The challenge of future-proofing your organisation
I have been working with some organisations lately who are struggling to get traction for their change initiatives. Not unusual, you may say, but these organisations all have something in common. They have no immediate ‘burning platform’ for their change.
It is often said that we live in an unstable, unpredictable world. Business as usual is now constant change, rather than change being an interruption to the steady state. The average lifespan of a S&P 500 company in America has reduced from around 60 years in the 1950s to under 20 years today. The pace of technological innovation alone is causing almost constant change in those industries most affected.
However, as with every trend, there are those who seem to be less impacted. My organisations are under no immediate threat, and share the following characteristics:
- Well-established, highly respected brands within their markets
- Values-led, as opposed to profit-led
- Financially secure with stable income streams
- Customers are happy with the service they receive
- Limited competition from other organisations
None of these organisations are becoming complacent, however. Each is running a number of significant change initiatives to ‘future-proof’ themselves in the event of their stability being disrupted. These changes are led by CEOs and executive boards. However, despite a compelling reason and support from the top, the changes are failing.
To understand why successful companies need to change we should look at the typical lifecycle of an organisation. Charles Handy can help us here with a useful diagram:
The solid curve shows the traditional lifecycle of a successful organisation – growth, maturity and decline. Maturity and decline occur because the external environment changes over time. For example:
- consumer and client expectations will alter
- competitors and new offerings will enter the market
- technology will develop
- economic and political environments will change
This diagram was as true in the 1950s as it is in 2018. However external factors change faster now, meaning the average lifespan of a company is much shorter.
Handy says you need to change your organisation, or future-proof it, when it is nearing the top of its growth phase. This is shown by the second, dotted curve in the diagram. Changing here means that you can try out new things and the impact of change can be absorbed by the current success. Then, when your organisation reaches maturity and begins to decline, the new ways of working are able to take over and the organisation continues on its upwards path.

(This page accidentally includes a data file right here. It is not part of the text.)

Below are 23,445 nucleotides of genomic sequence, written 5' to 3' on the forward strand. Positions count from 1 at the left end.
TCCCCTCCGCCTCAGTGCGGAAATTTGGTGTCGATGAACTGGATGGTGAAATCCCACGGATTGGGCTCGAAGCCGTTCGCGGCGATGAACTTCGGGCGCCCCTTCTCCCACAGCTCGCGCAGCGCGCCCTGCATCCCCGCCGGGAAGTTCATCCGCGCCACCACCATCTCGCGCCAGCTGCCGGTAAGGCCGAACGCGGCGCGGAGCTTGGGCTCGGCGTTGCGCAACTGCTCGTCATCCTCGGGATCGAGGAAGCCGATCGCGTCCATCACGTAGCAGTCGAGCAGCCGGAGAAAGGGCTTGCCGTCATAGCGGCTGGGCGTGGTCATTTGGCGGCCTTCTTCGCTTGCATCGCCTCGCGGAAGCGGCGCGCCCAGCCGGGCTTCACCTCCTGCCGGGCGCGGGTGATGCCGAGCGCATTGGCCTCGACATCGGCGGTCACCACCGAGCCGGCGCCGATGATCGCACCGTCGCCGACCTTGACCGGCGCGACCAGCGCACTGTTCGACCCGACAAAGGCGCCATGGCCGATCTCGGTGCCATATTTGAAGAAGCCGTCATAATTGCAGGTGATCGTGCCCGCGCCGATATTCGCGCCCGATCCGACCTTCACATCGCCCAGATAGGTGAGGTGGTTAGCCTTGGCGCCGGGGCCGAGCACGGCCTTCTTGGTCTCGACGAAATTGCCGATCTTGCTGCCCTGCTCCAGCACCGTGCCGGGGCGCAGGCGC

How simple this sounds in theory! But as my organisations are finding out, how difficult it is to do in practice. The CEOs and executive boards are very sensibly following Handy’s advice and looking to future-proof before they begin to decline. But there is no ‘burning platform’ to change through when things get tough. And many of them are finding their proposed changes very tough indeed.
Future proofing is all about culture change
To future-proof successfully, we need to drill right down into the cultural heart of the organisation. Cultures develop in the growth phase of organisations, when many actions and decisions lead to success. These behaviours form the bedrock of the organisation’s culture – the basic underlying assumptions believed by the organisation and its members.
When we try to introduce change into organisations, we often challenge these underlying assumptions. For example, if growth happens because a successful offering was developed early in the organisation’s lifecycle, there may be an underlying assumption that stability is the key to success. If your change initiative aims to introduce higher levels of innovation and risk-taking into the organisation it will directly challenge this assumption.
Or perhaps an organisation has grown successfully by allowing teams and individuals high levels of autonomy in how they work. In this case, there will be an underlying assumption that success is driven by independence and self-government. Any change initiative that challenges this, for example implementing corporate-level technology or company-wide policies, will be in direct opposition to this assumption.
Don’t forget that this model also introduces change whilst the company’s success is still increasing and the underlying cultural assumptions are being strengthened daily. Culture change is difficult, time-consuming and highly stressful for those affected. This is why many organisations fail to future-proof when there is no immediate need to do things differently.
What do I do next?
If you find yourself working on a future-proofing initiative, here are some ideas of how to get traction for your change:
- Encourage your leaders to understand the cultural implications of the change and make sure they support the need for change
- Work with your key stakeholders to understand the current culture of the organisation, and the impact your changes will have on it
- Treat your change as a cultural change initiative, with enough time, resources and commitment dedicated to overcoming the difficulties of such changes
Success breeds success? Perhaps Handy is closer to the truth when he says “The world keeps changing. It is one of the paradoxes of success that the things and the ways which got you where you are, are seldom those that keep you there.”